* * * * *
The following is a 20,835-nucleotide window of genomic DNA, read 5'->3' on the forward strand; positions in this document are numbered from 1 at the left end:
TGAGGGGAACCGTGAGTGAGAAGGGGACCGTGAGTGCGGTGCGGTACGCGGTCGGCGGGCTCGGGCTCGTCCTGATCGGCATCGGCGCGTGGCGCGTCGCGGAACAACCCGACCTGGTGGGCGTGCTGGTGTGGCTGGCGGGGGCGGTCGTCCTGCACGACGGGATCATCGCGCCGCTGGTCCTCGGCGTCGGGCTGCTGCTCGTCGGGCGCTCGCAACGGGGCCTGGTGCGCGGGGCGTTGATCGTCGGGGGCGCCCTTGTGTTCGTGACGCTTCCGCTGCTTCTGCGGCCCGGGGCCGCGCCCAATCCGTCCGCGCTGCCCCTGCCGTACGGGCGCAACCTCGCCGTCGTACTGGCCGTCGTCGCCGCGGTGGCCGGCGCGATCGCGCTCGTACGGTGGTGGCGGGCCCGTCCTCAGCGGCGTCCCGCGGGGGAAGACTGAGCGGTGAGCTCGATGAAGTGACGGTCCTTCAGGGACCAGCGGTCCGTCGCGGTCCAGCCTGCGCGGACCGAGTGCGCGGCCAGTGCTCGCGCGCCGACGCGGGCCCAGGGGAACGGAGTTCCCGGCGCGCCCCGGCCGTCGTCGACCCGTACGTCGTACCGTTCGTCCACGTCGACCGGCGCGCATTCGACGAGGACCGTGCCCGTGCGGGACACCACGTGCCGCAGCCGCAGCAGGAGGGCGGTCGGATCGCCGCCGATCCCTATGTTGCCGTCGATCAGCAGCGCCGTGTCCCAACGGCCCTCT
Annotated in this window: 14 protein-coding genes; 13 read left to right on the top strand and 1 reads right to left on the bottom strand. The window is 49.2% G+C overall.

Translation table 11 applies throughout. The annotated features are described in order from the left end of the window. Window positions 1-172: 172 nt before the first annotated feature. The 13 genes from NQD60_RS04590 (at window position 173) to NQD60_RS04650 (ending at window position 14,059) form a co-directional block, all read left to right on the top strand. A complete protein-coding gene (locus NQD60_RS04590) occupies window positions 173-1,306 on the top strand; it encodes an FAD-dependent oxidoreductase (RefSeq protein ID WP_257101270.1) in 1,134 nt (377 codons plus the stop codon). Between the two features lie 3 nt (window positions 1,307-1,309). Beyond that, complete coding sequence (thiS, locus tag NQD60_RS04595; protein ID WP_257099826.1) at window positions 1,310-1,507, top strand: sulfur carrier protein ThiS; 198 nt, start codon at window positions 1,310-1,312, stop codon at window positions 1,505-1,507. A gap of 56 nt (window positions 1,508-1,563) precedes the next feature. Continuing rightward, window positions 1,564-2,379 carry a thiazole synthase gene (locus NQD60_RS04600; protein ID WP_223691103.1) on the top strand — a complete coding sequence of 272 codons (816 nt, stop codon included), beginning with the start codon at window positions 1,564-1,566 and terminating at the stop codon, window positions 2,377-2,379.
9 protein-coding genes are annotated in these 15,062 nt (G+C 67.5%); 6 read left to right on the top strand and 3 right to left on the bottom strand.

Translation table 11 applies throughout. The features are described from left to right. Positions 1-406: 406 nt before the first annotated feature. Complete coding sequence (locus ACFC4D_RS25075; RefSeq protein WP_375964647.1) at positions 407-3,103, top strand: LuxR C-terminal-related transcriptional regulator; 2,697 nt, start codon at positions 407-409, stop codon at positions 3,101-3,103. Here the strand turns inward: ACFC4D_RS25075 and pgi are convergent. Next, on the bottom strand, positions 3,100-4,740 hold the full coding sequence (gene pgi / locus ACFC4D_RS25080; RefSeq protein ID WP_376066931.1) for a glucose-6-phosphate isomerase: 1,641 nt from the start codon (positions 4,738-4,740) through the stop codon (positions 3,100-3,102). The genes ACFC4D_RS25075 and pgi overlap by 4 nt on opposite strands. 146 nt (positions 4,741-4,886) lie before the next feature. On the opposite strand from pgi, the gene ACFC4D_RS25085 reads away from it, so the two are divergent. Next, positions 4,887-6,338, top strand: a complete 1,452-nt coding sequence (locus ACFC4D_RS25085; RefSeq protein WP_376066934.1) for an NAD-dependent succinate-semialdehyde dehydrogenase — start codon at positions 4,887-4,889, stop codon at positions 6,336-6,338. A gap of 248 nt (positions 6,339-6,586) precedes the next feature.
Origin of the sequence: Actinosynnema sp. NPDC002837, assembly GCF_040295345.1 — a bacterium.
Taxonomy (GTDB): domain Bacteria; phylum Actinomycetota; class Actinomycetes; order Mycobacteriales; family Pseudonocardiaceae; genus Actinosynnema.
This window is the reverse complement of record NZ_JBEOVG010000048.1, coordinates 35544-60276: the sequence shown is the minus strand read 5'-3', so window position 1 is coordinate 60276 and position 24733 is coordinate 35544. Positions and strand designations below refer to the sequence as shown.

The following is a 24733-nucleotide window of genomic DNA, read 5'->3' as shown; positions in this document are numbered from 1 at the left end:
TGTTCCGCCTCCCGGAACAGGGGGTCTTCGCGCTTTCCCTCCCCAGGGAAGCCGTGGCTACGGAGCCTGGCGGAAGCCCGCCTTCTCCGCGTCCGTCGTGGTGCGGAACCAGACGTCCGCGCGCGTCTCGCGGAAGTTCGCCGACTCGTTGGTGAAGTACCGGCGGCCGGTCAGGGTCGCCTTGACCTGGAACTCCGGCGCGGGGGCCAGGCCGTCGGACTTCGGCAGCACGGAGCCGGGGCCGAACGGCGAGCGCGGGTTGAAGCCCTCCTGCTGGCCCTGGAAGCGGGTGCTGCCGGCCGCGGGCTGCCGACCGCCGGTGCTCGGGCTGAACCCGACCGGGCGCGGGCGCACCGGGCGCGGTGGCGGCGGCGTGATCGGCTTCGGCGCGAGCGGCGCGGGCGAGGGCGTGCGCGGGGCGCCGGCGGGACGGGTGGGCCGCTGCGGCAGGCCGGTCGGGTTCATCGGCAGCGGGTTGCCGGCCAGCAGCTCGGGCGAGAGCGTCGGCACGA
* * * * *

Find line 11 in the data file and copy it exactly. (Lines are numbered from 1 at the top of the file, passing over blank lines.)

TGTTCCGCCTCCCGGAACAGGGGGTCTTCGCGCTTTCCCTCCCCAGGGAAGCCGTGGCTACGGAGCCTGGCGGAAGCCCGCCTTCTCCGCGTCCGTCGTGGTGCGGAACCAGACGTCCGCGCGCGTCTCGCGGAAGTTCGCCGACTCGTTGGTGAAGTACCGGCGGCCGGTCAGGGTCGCCTTGACCTGGAACTCCGGCGCGGGGGCCAGGCCGTCGGACTTCGGCAGCACGGAGCCGGGGCCGAACGGCGAGCGCGGGTTGAAGCCCTCCTGCTGGCCCTGGAAGCGGGTGCTGCCGGCCGCGGGCTGCCGACCGCCGGTGCTCGGGCTGAACCCGACCGGGCGCGGGCGCACCGGGCGCGGTGGCGGCGGCGTGATCGGCTTCGGCGCGAGCGGCGCGGGCGAGGGCGTGCGCGGGGCGCCGGCGGGACGGGTGGGCCGCTGCGGCAGGCCGGTCGGGTTCATCGGCAGCGGGTTGCCGGCCAGCAGCTCGGGCGAGAGCGTCGGCACGA